There are three modes of play in Pathfinder Playtest. Encounter mode is what you enter when your every moment matters. This is used during a battle, for traps, ambushes, hazards, and anything else similar. You play encounter mode in rounds which are six seconds long, and encounter mode ends when the danger has passed. This is a huge part of the game and the rules. But, it’s not all there is to the Playtest. Exploration mode is used for any situation where you’re not in immediate danger, but you’re not entirely safe, either. This includes exploring a town, ruin, forest, or even a hallway between encounters. It’s what you’re playing in when you’re not fighting something. It’s more than just walking, or a segue between the ‘exciting stuff.’ Exploration mode has its own rules, and has proved quite fun around my house so far. Finally, there’s downtime mode, which is what you use when you’re completely safe.

There are three major kinds of actions in Pathfinder Playtest. Actions, free actions, and reactions. Pretty much all the game is based around this. Nearly every feat, ability, and spell that has a non-passive effect has a symbol beside it right near the top showing what it costs to use. Free actions are free, obviously, Reactions can be taken once per turn, even on your opponents turns, as long as its triggering conditions are met. An example of this is an attack of opportunity (which only fighters can utilize right away!), but there are plenty others for different classes and characters. Lastly, there’s actions. Everything takes actions. Moving, attacking, special attacks, spells and such. Most spells take two actions to cast, although some take one or three. Each turn during encounter mode you’re allowed three actions, and most things you can imagine take one. Walking forward, drawing a sword, and swinging it? Three actions total. Attacking, attacking, and attacking a third time? Three actions. And totally allowed (each successive attack in a round takes a cumulative -5 penalty).  Lastly, there’s proficiencies. Yes, this includes armours and weapons. But in the Playtest proficiencies also replace your base attack bonus, base saving throws, and skill ranks. If you’re trained in something you add your level to the rolls you make with it. If you’re untrained you add your level subtract two. If you’re an expert you add your level plus one, master is your level plus two and if you’re legendary you add your level plus three. For example, if you’re trained in athletics you roll a d20, add your proficiency modifier (your level), your strength modifier, and any other item or extra modifiers you have. Expert in your weapon? Add the expert proficiency (your level plus one), your ability modifier (strength for melee, dexterity for ranged), and any other bonuses from your items. Master at reflex saves? Add your level plus two, plus your Dexterity modifier, anything else special you might have and off you go.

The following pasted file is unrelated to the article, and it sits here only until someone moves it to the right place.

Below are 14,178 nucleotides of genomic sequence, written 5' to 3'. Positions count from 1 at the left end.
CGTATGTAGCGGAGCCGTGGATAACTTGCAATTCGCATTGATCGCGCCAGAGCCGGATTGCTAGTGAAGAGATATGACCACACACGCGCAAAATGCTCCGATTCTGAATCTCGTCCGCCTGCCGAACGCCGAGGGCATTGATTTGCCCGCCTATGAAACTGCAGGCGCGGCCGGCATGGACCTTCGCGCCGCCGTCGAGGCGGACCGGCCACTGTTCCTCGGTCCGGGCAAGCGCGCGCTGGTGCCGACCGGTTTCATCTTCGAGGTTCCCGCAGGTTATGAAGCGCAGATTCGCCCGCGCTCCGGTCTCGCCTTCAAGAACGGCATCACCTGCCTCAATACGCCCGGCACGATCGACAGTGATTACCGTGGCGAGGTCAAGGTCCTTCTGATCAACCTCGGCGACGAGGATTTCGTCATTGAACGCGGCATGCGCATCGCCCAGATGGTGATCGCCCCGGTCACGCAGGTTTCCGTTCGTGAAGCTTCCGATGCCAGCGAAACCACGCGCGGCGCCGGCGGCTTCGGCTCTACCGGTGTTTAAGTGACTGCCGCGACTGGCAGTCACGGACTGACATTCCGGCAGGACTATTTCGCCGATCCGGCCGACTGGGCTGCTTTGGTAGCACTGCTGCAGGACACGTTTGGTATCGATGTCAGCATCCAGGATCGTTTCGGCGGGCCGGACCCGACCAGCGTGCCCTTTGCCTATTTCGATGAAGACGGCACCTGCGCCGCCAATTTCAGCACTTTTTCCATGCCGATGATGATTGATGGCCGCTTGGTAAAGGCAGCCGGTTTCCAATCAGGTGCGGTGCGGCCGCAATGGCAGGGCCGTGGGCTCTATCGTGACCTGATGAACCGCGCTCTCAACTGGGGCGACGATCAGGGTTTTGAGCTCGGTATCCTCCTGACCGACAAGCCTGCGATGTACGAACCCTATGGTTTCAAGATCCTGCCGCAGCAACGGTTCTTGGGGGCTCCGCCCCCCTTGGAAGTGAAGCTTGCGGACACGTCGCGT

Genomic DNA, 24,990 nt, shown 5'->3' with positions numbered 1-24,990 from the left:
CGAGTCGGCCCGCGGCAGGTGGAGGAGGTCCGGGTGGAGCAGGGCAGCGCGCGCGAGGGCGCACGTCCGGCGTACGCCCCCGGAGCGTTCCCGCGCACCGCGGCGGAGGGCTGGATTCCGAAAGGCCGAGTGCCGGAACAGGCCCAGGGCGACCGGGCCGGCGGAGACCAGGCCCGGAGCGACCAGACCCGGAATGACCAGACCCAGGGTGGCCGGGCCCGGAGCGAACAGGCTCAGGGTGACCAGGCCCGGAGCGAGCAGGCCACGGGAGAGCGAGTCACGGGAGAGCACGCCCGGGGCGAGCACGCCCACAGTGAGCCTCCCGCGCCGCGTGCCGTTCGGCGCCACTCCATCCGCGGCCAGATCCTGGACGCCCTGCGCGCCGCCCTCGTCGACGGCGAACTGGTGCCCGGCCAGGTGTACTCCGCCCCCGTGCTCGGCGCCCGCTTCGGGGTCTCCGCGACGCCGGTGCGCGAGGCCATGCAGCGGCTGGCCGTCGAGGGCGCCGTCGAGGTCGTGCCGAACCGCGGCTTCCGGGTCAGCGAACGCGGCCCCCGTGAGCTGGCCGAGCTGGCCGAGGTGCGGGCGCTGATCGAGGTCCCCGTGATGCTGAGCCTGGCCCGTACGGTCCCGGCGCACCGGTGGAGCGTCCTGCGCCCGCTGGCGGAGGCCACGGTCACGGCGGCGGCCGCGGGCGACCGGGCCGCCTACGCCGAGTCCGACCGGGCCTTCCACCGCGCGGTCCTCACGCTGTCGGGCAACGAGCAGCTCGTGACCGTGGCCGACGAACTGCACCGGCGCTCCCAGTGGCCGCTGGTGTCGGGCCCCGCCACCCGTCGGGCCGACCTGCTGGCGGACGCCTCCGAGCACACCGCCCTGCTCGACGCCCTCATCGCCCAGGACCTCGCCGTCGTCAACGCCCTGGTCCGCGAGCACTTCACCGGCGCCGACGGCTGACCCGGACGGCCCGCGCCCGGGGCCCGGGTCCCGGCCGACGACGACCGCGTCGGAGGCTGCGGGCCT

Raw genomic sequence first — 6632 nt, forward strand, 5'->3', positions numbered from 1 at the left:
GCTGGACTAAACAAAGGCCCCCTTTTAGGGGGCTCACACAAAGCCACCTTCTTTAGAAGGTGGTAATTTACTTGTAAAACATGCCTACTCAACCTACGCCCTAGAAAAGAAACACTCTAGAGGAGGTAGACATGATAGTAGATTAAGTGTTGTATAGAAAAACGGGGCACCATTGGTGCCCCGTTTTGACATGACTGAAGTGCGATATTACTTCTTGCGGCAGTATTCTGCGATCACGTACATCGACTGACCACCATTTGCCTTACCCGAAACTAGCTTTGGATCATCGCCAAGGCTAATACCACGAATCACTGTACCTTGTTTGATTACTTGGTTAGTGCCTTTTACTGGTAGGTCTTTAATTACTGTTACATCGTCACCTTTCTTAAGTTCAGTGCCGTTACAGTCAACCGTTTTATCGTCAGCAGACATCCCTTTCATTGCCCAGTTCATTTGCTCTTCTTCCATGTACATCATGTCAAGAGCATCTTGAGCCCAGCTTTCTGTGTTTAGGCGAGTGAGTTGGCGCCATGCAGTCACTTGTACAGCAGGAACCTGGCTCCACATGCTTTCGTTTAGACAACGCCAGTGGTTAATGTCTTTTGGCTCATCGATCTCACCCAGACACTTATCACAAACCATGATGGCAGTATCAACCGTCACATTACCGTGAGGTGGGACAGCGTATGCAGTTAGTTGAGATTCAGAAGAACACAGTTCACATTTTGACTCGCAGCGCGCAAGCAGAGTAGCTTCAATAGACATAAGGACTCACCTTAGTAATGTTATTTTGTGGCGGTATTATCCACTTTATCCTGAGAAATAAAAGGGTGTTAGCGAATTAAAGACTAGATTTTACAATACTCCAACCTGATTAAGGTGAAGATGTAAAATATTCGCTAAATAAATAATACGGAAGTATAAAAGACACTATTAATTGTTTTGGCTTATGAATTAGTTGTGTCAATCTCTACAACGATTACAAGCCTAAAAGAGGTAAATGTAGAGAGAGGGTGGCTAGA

Got it? Good! If not, read the Pathfinder Playtest Rulebook!

After this we get into the fun stuff. Character Creation. The Playtest has a great step-by-step guide to making your characters. In short, you come up with a concept. Then you pick and apply their ancestry (race), background, and class. Each of these will increase some of your ability scores, but you also gain four increases to apply as you see fit. Once you’ve finalized your ability scores, select your trained skills and do some simple math to make it all come together. Spend your coin (150 sp), pick your spells (if you’re a caster) and fill in all your finishing details. Done. Relatively simple. The levelling up process is also simple, as well.